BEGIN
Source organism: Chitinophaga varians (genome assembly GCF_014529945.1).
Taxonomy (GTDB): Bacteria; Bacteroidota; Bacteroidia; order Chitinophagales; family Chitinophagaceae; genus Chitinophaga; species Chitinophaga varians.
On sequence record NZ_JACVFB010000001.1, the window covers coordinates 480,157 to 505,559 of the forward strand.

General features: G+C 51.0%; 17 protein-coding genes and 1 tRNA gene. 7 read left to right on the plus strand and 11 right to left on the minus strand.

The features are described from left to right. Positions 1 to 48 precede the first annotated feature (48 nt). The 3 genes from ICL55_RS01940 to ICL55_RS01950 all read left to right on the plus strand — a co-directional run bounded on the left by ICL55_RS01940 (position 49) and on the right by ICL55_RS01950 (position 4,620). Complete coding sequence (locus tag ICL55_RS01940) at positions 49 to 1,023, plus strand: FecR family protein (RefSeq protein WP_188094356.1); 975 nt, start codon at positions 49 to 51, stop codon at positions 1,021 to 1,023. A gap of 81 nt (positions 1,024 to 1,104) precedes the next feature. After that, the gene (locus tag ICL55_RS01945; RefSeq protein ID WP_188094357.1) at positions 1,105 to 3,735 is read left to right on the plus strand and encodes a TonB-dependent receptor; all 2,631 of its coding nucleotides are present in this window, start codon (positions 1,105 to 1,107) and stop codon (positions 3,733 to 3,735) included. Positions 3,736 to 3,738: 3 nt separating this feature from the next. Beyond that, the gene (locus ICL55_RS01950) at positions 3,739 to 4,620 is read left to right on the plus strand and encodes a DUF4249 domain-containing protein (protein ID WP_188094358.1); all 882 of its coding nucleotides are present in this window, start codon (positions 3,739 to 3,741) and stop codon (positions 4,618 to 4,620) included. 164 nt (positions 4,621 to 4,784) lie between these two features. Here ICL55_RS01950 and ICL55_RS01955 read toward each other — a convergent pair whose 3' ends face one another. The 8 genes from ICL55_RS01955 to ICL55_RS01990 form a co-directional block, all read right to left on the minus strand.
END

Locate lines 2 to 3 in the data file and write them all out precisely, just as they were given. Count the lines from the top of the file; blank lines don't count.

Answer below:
Taxonomy (GTDB): Bacteria; Bacteroidota; Bacteroidia; order Chitinophagales; family Chitinophagaceae; genus Chitinophaga; species Chitinophaga varians.
On sequence record NZ_JACVFB010000001.1, the window covers coordinates 480,157 to 505,559 of the forward strand.